Music festival aimed at cultivating talent
A new, weeklong music festival will debut in southern Minnesota this week, aiming to become a center for both established and aspiring musicians to play and learn.
The Minnesota Original Music Festival will kick off July 18 with a full schedule of workshops and performances, including a 60-hour band challenge, in which musicians will be randomly placed with others and challenged to form a band and come up with songs in 60 hours. The instant bands will then perform their original songs for a panel of judges.
The event also includes performances from musicians including Charlie Parr, Liz Draper and Chris Grey, the Galactic Cowboy Orchestra, Miss Myra, Lucy Michelle and others. All events are free, and music fans as well as musicians are welcome.
The event is focused “on the creative energy of Minnesota musicians, well-known and up-and-coming artists alike,” said Eli Hoehn, the event manager. “This is about identifying, facilitating and growing artists in Minnesota. For me, the biggest draw is the potential for a lot of very creative people to be in the same place at the same time.”
For more information, along with schedules of workshops and performances, visit www.mnomf.org.
Stickers alert responders to special needs
A new sticker notification program launched this week allows residents to alert law enforcement of their special needs that could make it difficult to communicate.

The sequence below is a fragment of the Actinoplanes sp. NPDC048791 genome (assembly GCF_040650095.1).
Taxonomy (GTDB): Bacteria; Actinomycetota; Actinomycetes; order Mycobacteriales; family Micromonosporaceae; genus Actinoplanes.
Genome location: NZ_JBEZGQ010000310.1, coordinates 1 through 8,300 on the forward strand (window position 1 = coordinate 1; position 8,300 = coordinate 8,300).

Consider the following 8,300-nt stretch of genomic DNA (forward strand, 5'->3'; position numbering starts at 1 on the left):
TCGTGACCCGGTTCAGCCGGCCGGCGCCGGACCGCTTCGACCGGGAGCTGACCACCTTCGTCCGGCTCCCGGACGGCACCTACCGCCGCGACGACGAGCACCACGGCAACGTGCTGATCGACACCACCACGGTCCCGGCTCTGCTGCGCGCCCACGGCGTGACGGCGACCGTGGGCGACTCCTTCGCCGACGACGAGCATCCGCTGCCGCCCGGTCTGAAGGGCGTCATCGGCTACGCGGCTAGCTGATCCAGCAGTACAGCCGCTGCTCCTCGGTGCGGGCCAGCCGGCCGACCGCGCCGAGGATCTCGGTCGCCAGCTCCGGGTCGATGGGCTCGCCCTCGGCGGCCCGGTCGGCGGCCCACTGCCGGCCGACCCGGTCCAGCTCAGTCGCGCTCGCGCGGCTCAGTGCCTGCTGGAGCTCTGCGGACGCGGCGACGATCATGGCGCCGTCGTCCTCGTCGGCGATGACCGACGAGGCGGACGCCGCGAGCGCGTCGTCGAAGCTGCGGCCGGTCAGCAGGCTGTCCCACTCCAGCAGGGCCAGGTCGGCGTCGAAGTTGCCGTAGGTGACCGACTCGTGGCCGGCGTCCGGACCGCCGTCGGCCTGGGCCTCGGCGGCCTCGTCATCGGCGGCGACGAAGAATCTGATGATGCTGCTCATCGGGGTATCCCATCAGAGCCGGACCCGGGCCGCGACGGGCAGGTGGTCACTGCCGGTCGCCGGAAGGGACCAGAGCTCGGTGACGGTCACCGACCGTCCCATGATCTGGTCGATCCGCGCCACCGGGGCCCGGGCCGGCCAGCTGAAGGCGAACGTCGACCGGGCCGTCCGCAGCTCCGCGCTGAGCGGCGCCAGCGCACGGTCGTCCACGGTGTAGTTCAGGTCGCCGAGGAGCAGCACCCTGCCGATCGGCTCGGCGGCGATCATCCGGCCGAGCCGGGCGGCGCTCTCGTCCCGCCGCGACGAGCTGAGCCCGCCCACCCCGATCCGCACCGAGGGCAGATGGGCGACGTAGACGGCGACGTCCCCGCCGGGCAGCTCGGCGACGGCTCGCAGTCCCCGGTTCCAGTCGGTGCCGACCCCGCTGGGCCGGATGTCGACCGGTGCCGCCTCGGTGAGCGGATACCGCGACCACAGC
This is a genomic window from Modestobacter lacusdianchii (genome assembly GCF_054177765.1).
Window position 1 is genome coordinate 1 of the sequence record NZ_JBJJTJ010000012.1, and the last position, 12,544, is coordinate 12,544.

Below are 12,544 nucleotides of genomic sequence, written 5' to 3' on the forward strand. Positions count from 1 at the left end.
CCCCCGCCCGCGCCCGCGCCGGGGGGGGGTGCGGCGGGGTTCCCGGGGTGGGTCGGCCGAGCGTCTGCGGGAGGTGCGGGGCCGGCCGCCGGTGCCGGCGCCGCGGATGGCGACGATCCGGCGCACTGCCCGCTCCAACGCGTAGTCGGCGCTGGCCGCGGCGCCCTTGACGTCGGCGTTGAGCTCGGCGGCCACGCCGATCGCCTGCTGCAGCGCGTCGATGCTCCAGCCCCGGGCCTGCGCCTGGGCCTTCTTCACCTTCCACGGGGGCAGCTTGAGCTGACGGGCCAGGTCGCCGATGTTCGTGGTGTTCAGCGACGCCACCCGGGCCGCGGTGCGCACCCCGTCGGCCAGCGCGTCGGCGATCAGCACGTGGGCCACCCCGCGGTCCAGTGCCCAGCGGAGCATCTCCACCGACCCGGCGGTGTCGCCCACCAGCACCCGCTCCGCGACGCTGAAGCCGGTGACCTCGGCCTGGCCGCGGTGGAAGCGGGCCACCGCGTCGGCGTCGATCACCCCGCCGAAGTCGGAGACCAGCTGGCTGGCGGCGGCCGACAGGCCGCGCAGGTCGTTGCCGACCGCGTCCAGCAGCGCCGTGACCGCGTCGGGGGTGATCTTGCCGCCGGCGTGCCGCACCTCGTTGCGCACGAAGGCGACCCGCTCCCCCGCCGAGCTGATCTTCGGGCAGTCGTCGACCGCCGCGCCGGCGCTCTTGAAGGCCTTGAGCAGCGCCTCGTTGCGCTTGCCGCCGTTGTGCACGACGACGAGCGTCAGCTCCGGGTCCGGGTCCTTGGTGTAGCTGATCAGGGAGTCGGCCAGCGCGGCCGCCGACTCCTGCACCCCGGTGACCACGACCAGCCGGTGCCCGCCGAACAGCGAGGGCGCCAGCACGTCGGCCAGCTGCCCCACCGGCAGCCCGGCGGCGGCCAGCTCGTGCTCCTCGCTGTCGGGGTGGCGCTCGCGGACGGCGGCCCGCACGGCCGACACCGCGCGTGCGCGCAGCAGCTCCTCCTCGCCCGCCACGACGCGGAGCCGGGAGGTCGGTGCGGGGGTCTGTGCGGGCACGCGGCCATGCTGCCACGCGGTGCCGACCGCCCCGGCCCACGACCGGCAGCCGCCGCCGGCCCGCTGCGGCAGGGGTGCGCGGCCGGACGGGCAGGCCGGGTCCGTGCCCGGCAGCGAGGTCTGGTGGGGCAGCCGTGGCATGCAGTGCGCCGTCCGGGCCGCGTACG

The program, a partnership between the Stearns County Sheriff’s Office and the Stearns County Police Chiefs Association, uses stickers people can place in prominent locations such as a front door or window of their residence. The stickers have different colors to identify people who are deaf or hearing impaired, have dementia, have a brain injury or post-traumatic stress disorder, are diabetic or have autism or other special needs.
The stickers are free and available at the sheriff’s office or police stations in the county.
Cirrus expands paint facility
Duluth-based Cirrus Aircraft has expanded its paint and finish facility near the Duluth International Airport. The additional 16,000 square feet will increase painting capacity by 35% and add 50 jobs.
The aviation company, which employs 1,200 in Duluth, has also acquired the former nearby AAR Corp. maintenance building. That will become its innovation center and add another 80 jobs, officials have said.
“Because our demand for airplanes is so high, we can’t grow fast enough,” said Patrick Waddick, president of innovation and operations. “None of us really expected that in a global pandemic. … So, space is an important commodity.”
In 2021, the company surpassed 2019 billings with $632.9 million, moving 528 planes.